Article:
After final reminders and instructions for the students, the testing began. The tests challenged the students in a variety of concepts, including algebra, geometry, and counting and probability. The Individual round consisted of 4 thought-provoking eight-problem sets, each lasting 12 minutes. Third grade participant Winston commented that the problems pushed the mathematical limits of what “third graders can and cannot do.”
After a short break, students returned to the MPR to compete in the team round. During the team round, students collaborated with each other to solve a series of math problems from a variety of topics. The next round was the activity round, involving a Thanksgiving-themed crossword puzzle which cleverly produced the answer 2014.
Before the test, students brought toys to donate to our fourth annual toy drive. During the breaks between tests, students flocked to the bake sale table, new to this year’s Thanksgiving Tournament. The snacks were provided by parent and student donors.
In preparation for the tournament, volunteers had spent hours of hard work planning and setting up for the tournament. Months before the tournament was actually held, volunteers contacted venues, recruited student and parent volunteers, prepared for the toy drive and all-new bake sale, and advertised for the event throughout the county. On the day of the competition, the windy weather proved to be a sizable challenge: the volunteers attempted to secure all the signs and papers onto the tables and walls, battling the formidable forces of nature.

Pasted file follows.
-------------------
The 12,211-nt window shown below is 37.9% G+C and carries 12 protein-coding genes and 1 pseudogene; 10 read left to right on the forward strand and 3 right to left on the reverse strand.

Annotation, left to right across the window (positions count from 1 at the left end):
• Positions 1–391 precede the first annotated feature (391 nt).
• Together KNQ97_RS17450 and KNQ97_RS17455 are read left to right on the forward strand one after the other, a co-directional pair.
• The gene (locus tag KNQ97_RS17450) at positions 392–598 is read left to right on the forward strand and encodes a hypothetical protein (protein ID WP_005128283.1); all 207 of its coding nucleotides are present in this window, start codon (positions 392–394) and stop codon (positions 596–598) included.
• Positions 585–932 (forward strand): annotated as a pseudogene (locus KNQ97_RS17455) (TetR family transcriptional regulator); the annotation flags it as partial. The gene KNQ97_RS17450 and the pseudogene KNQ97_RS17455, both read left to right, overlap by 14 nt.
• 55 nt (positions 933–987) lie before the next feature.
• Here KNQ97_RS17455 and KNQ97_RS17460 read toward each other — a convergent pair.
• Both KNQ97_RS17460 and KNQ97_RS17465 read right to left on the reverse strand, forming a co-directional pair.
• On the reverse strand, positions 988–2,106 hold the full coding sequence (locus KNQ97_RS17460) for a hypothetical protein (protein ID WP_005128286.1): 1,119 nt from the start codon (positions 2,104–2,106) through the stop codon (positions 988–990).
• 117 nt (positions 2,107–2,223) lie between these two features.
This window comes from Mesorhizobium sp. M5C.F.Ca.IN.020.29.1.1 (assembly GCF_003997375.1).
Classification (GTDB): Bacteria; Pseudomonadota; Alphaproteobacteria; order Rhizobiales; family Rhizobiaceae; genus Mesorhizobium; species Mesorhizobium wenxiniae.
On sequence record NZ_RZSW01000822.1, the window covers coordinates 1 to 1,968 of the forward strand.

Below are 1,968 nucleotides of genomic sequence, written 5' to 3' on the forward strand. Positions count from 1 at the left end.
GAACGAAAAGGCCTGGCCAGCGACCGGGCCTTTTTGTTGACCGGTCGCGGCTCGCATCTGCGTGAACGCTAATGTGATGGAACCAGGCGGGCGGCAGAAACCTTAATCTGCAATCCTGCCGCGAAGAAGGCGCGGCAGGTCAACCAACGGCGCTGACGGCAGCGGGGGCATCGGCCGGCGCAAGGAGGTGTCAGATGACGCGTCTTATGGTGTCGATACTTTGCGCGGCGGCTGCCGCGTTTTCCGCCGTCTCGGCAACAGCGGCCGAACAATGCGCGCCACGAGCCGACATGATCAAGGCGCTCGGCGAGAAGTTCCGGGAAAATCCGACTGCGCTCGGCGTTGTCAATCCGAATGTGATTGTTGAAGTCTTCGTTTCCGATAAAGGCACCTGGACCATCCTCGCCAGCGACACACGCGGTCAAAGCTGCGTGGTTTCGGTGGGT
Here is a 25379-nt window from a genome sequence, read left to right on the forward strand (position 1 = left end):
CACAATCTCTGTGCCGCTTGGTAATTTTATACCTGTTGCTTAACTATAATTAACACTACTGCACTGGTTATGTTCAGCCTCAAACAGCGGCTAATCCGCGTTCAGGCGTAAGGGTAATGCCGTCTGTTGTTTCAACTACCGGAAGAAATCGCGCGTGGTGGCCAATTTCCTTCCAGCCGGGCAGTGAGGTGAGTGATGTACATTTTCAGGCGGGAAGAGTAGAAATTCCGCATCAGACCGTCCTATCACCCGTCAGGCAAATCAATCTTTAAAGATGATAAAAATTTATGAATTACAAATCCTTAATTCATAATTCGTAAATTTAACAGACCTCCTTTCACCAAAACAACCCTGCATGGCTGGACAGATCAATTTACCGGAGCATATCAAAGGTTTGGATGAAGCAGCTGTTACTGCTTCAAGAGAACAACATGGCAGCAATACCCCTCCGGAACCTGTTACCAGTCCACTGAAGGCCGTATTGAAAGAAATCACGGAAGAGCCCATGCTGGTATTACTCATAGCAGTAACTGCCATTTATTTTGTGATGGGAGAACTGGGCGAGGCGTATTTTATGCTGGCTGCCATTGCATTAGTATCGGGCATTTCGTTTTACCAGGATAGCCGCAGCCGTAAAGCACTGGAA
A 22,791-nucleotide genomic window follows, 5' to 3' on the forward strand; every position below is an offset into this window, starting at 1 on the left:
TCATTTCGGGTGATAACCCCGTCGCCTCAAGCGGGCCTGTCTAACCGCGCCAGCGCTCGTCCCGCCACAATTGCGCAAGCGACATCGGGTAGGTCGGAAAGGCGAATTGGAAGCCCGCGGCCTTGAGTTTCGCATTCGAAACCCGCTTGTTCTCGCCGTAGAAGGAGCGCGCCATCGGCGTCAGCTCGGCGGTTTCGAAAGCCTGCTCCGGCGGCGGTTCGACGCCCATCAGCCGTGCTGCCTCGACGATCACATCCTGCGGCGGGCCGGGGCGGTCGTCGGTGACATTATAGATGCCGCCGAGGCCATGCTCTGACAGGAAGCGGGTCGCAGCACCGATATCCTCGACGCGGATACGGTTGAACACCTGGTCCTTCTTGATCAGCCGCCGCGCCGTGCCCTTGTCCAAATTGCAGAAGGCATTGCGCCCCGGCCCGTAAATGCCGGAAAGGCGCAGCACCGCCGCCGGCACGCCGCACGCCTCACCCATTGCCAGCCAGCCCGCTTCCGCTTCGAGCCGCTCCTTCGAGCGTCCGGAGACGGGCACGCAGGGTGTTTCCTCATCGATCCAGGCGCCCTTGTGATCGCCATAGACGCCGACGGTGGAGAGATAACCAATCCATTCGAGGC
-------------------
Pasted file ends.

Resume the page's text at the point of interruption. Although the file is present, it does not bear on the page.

The volunteers’ tasks were no less challenging that those of the student participants. As the students labored away at their tests, volunteers in the grading room feverishly corrected the tests and totaled scores to determine the results. Meanwhile, others worked to total the donations, and compile a list of the donors. After determining the top scorers and acknowledgements, the volunteers rushed to update the Prezi presentation for the awards ceremony. For volunteers and participants alike, the tasks that they needed to complete were a race against time.
After a short break, parents, students, and teachers gathered in the MPR for the awards ceremony. The Awards Ceremony began with the acknowledgements and gift bags for University High School teachers, Mr. Huber and Mrs. Chang, who made the event possible with their help. The emcees also thanked Luz Loreto, who organized OCMC’s first Thanksgiving Tournament bake sale; the many people who donated at the event; and the volunteers whose hard work made the event a success. Special volunteer acknowledgments were given to the tournament director, Jason Ye; the problem czar, Eric Xu; and other volunteers, including the emcees, head graders, head proctors, fundraising chiefs, and photographers. Finally, the presentation proceeded to the awards. Winners were awarded a variety of prizes, ranging from trophies of various sizes to buckets of candy.
At the end of the day, the Thanksgiving tournament was a unique experience for everyone. As Mr. Hubert, a math teacher at University High School and adult volunteer commented, “Any time [a student] gets to enter into any sort of competition, it increases the excitement [that subject] has for that particular subject- participating in these events makes math more fun and pushes them academically and allows them to potentially achieve higher. For the volunteers, working at the Thanksgiving tournament was a chance to “learn leadership and write math problems at different levels,” according to Mrs. Chang, another math teacher from University High School and adult volunteer. Regardless of all the hard work put into organizing and participating in this event, the Thanksgiving Tournament was a great way to start of the holiday season for everyone.